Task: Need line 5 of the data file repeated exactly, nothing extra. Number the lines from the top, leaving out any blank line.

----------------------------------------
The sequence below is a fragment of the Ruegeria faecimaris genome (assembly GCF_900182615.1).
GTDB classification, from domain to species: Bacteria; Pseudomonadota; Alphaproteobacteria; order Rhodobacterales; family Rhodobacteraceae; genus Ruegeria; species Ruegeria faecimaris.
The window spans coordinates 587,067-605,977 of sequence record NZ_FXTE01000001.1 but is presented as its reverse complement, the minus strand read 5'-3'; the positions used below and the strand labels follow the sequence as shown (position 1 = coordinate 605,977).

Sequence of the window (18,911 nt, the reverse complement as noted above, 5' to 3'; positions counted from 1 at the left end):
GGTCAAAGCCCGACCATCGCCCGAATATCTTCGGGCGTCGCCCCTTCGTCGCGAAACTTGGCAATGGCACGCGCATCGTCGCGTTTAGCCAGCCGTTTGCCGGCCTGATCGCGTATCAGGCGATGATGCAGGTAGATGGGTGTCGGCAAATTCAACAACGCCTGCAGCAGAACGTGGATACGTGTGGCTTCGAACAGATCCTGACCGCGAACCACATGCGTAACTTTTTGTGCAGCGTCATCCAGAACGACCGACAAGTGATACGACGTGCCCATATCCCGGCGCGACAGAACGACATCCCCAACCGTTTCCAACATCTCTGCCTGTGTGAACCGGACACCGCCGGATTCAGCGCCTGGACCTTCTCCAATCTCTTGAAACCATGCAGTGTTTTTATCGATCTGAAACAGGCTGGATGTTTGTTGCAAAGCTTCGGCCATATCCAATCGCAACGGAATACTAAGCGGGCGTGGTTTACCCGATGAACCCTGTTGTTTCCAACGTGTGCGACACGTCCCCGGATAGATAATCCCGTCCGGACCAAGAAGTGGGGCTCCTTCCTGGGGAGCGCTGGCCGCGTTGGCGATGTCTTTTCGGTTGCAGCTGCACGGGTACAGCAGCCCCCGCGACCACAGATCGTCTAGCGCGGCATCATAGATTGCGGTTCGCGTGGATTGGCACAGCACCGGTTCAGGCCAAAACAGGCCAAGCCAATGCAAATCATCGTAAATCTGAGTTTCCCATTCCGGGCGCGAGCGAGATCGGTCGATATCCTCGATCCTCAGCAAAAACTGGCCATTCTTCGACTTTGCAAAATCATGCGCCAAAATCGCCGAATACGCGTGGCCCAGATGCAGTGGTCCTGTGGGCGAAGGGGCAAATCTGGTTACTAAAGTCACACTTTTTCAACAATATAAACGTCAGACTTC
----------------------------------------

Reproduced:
GGTCAAAGCCCGACCATCGCCCGAATATCTTCGGGCGTCGCCCCTTCGTCGCGAAACTTGGCAATGGCACGCGCATCGTCGCGTTTAGCCAGCCGTTTGCCGGCCTGATCGCGTATCAGGCGATGATGCAGGTAGATGGGTGTCGGCAAATTCAACAACGCCTGCAGCAGAACGTGGATACGTGTGGCTTCGAACAGATCCTGACCGCGAACCACATGCGTAACTTTTTGTGCAGCGTCATCCAGAACGACCGACAAGTGATACGACGTGCCCATATCCCGGCGCGACAGAACGACATCCCCAACCGTTTCCAACATCTCTGCCTGTGTGAACCGGACACCGCCGGATTCAGCGCCTGGACCTTCTCCAATCTCTTGAAACCATGCAGTGTTTTTATCGATCTGAAACAGGCTGGATGTTTGTTGCAAAGCTTCGGCCATATCCAATCGCAACGGAATACTAAGCGGGCGTGGTTTACCCGATGAACCCTGTTGTTTCCAACGTGTGCGACACGTCCCCGGATAGATAATCCCGTCCGGACCAAGAAGTGGGGCTCCTTCCTGGGGAGCGCTGGCCGCGTTGGCGATGTCTTTTCGGTTGCAGCTGCACGGGTACAGCAGCCCCCGCGACCACAGATCGTCTAGCGCGGCATCATAGATTGCGGTTCGCGTGGATTGGCACAGCACCGGTTCAGGCCAAAACAGGCCAAGCCAATGCAAATCATCGTAAATCTGAGTTTCCCATTCCGGGCGCGAGCGAGATCGGTCGATATCCTCGATCCTCAGCAAAAACTGGCCATTCTTCGACTTTGCAAAATCATGCGCCAAAATCGCCGAATACGCGTGGCCCAGATGCAGTGGTCCTGTGGGCGAAGGGGCAAATCTGGTTACTAAAGTCACACTTTTTCAACAATATAAACGTCAGACTTC